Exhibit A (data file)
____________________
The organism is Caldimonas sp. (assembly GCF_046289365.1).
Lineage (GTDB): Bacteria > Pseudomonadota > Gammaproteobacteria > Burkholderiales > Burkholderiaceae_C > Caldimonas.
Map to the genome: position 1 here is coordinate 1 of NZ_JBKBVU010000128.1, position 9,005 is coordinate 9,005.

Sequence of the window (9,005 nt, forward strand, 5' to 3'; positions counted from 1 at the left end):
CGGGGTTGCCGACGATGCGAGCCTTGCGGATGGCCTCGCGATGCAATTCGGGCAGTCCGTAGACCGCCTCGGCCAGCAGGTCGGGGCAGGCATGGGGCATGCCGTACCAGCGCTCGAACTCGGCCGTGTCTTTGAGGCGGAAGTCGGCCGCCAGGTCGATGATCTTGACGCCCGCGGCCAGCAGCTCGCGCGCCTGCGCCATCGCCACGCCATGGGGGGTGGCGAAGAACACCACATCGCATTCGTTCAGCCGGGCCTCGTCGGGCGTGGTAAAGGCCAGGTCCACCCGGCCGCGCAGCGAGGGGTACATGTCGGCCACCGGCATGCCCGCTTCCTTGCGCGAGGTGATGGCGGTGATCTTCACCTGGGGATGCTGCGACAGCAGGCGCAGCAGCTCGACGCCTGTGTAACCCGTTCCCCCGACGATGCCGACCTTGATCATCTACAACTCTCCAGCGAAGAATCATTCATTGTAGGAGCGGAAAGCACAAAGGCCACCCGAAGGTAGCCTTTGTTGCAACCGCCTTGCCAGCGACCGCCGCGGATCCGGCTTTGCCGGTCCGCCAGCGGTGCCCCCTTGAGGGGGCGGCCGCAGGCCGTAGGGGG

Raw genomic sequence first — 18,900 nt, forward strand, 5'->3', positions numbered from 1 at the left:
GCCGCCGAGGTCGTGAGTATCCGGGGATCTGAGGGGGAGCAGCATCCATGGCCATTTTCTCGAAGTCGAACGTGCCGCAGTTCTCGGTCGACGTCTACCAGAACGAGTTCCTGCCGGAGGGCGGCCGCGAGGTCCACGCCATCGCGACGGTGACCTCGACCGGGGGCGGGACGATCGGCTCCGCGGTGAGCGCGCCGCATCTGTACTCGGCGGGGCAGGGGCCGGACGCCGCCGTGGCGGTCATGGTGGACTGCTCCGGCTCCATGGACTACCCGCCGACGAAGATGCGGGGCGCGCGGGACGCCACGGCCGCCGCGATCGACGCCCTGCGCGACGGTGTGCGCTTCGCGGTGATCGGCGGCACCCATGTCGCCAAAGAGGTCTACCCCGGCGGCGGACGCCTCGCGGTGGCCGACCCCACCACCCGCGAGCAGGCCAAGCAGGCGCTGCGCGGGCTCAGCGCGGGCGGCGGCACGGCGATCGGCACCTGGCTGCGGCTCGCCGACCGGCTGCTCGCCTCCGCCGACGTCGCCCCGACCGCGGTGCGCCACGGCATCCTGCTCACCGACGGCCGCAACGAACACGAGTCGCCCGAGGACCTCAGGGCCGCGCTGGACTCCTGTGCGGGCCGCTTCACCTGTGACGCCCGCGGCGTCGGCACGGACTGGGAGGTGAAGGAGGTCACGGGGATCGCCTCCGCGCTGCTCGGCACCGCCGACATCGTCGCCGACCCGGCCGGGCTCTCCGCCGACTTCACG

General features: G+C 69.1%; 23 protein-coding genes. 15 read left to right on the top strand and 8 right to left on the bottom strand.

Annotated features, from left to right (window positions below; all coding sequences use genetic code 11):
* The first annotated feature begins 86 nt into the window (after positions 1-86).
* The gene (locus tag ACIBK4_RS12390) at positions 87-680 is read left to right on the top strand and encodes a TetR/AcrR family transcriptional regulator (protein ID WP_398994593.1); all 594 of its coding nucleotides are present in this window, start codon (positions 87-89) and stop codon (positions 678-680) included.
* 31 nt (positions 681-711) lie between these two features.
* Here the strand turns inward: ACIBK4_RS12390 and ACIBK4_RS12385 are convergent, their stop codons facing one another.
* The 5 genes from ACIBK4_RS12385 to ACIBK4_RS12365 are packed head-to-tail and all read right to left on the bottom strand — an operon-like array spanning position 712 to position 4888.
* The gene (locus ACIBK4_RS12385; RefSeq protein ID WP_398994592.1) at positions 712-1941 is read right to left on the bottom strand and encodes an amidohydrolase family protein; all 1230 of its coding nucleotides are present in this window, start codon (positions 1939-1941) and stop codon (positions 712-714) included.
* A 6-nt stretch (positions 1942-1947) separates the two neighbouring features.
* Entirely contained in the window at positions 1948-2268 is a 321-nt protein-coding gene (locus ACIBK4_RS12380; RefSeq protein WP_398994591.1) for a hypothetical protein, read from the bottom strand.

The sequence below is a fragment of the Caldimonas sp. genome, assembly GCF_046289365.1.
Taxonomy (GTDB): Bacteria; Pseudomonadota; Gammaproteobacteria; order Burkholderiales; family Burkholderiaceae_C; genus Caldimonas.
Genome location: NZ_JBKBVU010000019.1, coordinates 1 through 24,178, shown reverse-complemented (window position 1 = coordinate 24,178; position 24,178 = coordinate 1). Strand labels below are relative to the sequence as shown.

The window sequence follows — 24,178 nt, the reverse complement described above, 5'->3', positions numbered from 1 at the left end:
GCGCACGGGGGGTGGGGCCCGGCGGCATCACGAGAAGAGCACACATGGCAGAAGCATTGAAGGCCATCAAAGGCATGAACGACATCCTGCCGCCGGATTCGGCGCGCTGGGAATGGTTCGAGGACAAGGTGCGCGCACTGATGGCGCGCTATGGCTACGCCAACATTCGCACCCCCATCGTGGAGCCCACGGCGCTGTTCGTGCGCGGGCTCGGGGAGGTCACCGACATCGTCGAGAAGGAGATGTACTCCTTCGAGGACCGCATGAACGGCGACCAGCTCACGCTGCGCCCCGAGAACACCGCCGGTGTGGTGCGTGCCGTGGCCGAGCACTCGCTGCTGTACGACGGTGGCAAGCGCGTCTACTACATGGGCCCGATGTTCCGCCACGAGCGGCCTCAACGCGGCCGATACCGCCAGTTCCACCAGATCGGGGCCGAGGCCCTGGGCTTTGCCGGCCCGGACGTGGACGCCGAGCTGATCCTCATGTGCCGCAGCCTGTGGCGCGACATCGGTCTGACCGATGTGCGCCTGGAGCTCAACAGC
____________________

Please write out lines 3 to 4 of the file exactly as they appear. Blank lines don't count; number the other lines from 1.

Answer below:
Map to the genome: position 1 here is coordinate 1 of NZ_JBKBVU010000128.1, position 9,005 is coordinate 9,005.

Sequence of the window (9,005 nt, forward strand, 5' to 3'; positions counted from 1 at the left end):